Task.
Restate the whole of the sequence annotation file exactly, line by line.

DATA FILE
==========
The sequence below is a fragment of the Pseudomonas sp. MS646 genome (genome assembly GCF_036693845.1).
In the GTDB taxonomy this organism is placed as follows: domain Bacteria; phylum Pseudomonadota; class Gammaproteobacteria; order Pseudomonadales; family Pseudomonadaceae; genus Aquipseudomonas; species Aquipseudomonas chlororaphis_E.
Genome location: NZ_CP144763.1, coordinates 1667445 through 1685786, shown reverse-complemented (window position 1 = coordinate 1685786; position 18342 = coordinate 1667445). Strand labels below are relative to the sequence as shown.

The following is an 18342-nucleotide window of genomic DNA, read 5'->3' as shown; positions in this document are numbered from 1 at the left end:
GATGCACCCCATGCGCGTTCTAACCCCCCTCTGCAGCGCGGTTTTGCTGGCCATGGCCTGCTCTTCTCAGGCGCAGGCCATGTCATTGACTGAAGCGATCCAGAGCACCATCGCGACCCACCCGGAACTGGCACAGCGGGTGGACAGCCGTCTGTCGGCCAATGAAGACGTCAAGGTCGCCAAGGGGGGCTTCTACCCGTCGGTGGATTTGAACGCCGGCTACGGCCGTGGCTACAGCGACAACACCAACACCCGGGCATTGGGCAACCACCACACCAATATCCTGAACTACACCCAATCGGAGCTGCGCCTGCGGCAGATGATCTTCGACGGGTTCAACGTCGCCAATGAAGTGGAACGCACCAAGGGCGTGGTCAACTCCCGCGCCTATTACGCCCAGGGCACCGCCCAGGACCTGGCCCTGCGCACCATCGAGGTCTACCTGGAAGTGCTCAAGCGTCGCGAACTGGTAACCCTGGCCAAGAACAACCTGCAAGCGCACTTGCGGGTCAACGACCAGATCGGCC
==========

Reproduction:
The sequence below is a fragment of the Pseudomonas sp. MS646 genome (genome assembly GCF_036693845.1).
In the GTDB taxonomy this organism is placed as follows: domain Bacteria; phylum Pseudomonadota; class Gammaproteobacteria; order Pseudomonadales; family Pseudomonadaceae; genus Aquipseudomonas; species Aquipseudomonas chlororaphis_E.
Genome location: NZ_CP144763.1, coordinates 1667445 through 1685786, shown reverse-complemented (window position 1 = coordinate 1685786; position 18342 = coordinate 1667445). Strand labels below are relative to the sequence as shown.

The following is an 18342-nucleotide window of genomic DNA, read 5'->3' as shown; positions in this document are numbered from 1 at the left end:
GATGCACCCCATGCGCGTTCTAACCCCCCTCTGCAGCGCGGTTTTGCTGGCCATGGCCTGCTCTTCTCAGGCGCAGGCCATGTCATTGACTGAAGCGATCCAGAGCACCATCGCGACCCACCCGGAACTGGCACAGCGGGTGGACAGCCGTCTGTCGGCCAATGAAGACGTCAAGGTCGCCAAGGGGGGCTTCTACCCGTCGGTGGATTTGAACGCCGGCTACGGCCGTGGCTACAGCGACAACACCAACACCCGGGCATTGGGCAACCACCACACCAATATCCTGAACTACACCCAATCGGAGCTGCGCCTGCGGCAGATGATCTTCGACGGGTTCAACGTCGCCAATGAAGTGGAACGCACCAAGGGCGTGGTCAACTCCCGCGCCTATTACGCCCAGGGCACCGCCCAGGACCTGGCCCTGCGCACCATCGAGGTCTACCTGGAAGTGCTCAAGCGTCGCGAACTGGTAACCCTGGCCAAGAACAACCTGCAAGCGCACTTGCGGGTCAACGACCAGATCGGCC